VSCode Datree — a VSCode Extension that brings Datree’s features right inside your code editor 🚀
Improper Kubernetes configurations can lead to ineffective and hard-to-maintain resource allocations, in worst cases it can break the whole CI/CD if not detected in earlier stages of deployment. The VSCode Datree extension uses Datree under the hood to gather information about the YAML and Helm configurations and generate errors and suggestions that can be displayed right inside the code editor for the developer to act upon, as the Datree CLI currently doesn’t show the line number where the error is occurring this can help developers to find errors easily in large configurations. This open-source extension extends Datree’s functionality by allowing users to use custom policies made with Datree and use them directly through VSCode.
The extension also simplifies it for the developer to correct the errors during the development phase rather than waiting for warnings later during the CI/CD pipelines.
Datree helps us tackle misconfigurations easily with the command-line tool that can be easily integrated into existing CI/CD pipelines and warns us before any misconfigured resources get deployed to production. It can also assist during the development phase by warning about possible incorrect values much earlier in the first place to increase the overall efficiency.
Datree needs to be installed for the extension to work, get it here 👇https://hub.datree.io/
The extension can be installed directly through the extensions tab available in VSCode or through VSCode’s marketplace.
Highlighting YAML Errors
Highlighting K8s Schema Errors
Helm Workflow Support
Custom Test Configurations
The extension incorporates different Datree features and provides added functionalities to the user. Let us discuss each of these features in detail and the datree commands they run under the hood.
This feature shows the issue in the YAML structure of the configuration file, this helps to ensure that a properly structured configuration file is fed during production to avoid silly delays.
By default, Datree checks the YAML structure of the config file even before running the actual configuration checks.
$ datree test config.yaml
This is the feature where Datree and the extension shines. The configuration file is analysed for any misconfiguration and incorrect values, then problems are highlighted along with helpful suggestions.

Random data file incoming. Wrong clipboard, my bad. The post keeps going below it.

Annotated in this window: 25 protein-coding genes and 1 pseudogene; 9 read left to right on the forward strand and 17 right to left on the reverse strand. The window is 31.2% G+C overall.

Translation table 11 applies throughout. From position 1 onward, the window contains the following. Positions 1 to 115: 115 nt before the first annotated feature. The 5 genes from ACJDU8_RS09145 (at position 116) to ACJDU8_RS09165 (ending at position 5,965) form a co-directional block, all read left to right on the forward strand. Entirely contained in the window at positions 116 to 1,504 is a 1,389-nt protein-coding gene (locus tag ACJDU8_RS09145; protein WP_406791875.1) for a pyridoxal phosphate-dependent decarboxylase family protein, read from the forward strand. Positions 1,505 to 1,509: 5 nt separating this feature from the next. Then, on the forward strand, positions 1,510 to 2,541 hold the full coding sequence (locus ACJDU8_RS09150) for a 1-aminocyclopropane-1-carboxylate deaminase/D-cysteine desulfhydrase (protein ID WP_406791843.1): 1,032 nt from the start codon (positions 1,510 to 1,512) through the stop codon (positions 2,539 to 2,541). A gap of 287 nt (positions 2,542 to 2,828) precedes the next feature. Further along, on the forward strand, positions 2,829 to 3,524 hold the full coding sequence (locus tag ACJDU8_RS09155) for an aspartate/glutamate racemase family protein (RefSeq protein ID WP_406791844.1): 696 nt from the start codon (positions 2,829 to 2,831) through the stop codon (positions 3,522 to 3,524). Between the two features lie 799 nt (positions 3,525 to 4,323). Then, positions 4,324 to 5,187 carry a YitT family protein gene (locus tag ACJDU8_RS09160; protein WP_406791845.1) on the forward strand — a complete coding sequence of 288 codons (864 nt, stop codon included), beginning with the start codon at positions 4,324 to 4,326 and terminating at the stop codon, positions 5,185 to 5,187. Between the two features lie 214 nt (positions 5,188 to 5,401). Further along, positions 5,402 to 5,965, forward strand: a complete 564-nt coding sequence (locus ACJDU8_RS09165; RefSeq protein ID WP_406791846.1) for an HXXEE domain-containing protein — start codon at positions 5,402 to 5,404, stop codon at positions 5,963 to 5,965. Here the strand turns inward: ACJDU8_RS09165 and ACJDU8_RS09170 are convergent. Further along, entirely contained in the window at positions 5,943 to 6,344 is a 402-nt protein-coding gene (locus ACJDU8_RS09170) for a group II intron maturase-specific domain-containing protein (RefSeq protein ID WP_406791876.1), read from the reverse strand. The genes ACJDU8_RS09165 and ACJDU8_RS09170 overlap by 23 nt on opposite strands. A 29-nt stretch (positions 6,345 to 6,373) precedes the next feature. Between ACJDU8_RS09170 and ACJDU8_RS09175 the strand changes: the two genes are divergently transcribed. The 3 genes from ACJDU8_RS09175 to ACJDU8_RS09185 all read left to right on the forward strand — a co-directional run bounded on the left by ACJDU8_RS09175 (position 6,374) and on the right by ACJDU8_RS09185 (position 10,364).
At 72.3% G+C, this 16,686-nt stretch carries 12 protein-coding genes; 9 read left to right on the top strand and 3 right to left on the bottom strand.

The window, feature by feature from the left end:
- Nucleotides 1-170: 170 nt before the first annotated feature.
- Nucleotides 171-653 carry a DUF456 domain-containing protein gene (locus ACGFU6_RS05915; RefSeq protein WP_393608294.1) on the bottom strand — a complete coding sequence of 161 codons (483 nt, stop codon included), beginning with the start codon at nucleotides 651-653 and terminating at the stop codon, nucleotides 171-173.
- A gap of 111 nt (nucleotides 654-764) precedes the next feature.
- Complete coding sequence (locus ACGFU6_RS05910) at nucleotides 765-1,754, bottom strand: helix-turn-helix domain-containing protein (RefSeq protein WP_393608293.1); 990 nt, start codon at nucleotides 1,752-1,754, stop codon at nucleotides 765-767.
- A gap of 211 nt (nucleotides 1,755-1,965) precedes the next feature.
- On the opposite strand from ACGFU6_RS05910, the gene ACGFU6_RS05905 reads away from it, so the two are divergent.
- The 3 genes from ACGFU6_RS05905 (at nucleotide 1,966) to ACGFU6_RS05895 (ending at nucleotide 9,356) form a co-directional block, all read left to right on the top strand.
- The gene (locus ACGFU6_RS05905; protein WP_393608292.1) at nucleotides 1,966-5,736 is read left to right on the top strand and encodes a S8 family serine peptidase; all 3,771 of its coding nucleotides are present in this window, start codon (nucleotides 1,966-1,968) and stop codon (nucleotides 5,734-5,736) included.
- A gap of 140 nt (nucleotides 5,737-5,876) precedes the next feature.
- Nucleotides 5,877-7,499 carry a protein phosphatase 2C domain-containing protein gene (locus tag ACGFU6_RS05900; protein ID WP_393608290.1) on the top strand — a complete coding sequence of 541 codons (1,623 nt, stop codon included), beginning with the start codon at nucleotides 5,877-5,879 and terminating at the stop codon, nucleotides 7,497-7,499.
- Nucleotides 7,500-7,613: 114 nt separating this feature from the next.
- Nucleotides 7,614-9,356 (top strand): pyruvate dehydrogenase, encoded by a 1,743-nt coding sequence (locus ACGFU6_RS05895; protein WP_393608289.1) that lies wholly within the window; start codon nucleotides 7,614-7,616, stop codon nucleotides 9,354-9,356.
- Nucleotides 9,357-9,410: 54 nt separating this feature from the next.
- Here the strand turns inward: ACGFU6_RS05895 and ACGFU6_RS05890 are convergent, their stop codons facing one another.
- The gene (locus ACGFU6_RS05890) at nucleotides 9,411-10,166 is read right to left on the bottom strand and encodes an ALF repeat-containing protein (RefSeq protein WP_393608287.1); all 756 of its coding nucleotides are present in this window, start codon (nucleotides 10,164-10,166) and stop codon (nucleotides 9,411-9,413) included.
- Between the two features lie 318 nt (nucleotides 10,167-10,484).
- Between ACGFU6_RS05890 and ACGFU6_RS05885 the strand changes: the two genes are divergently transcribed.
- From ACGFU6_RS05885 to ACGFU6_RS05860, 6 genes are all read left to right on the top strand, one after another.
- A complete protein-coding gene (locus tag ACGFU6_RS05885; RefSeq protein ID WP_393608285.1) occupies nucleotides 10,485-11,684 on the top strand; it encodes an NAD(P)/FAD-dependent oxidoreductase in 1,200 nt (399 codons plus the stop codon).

$ datree test config.yaml
Helm and Datree’s Helm Plugin is required, get it here 👇
When it comes to defining Kubernetes configuration for large applications, Helm Charts play an important role by reducing duplication & complexity and boosting productivity. Datree’s Helm Plugin allows you to run policy checks on Helm Charts with ease, the extension can also detect the Helm workflow and automatically run the required helm plugin.
$ helm datree test [CHART_DIRECTORY]
Datree CLI provides a couple of options such as mentioning K8s schema version, policies, etc. The extension enables you to harness these options through an options panel.
$ datree test config.yaml --schema-version 1.18.0 --policy staging
Datree has 30 built-in battle-tested policy checks, if your configuration has these errors, a link to the solution article will be linked along with the error highlight.
Linking Execution history
Improved Error Highlighting
As this extension is actively maintained, new features that are added to Datree CLI will be made available in the extension as well!
Being an Opensource project, if you find any issues, bugs, or have any suggestions feel free to contribute 🙌
GitHub - SuyashSonawane/vscode-datree: Simple VSCode Extension that allows you to run Datree tests…
Here I share the idea behind the extension and how it was created!
This extension is built for Datree as a part of the Cloud Native Hackathon.
Datree is a CLI tool that allows the rectification of K8s configuration files with ease and zero dependencies. While researching the possible use case for the hackathon I came across an idea about a VSCode extension that can show errors directly in the editor and to my surprise there was no existing solution to this!! , I always wanted to make a VSCode extension and now it was the perfect opportunity.
First, I started with parsing the CLI’s output with its JSON output format, faced some issues with the structure, and contacted datree support for assistance, I came to know that there was already an issue that addressed this and Eyar Zilberman provided me with some ideas and a video that link that suggests such VSCode extension. I was very much pumped at this point and worked with full force to make it into a reality.
VSCode has a very extensive API when it comes to developing extensions. I got the opportunity to learn and understand the logic that goes behind building such extensions. I worked with reviews, child processes, providers, and typescript while building this extension and React.js for building the webviews.
I periodically updated the datree team with my progress and they were kind enough to solve my doubts and suggest improvements and features. Shimon Tolts suggested adding Helm support and Dima Brusilovsky suggested having an interface where the user can provide custom configuration for the tests, thanks to them I was able to complete the first stable release of the extension.
While working on this project I interacted with many hackers, solved their doubts, got some of the mine cleared, thanks to Community Classroom for making this happen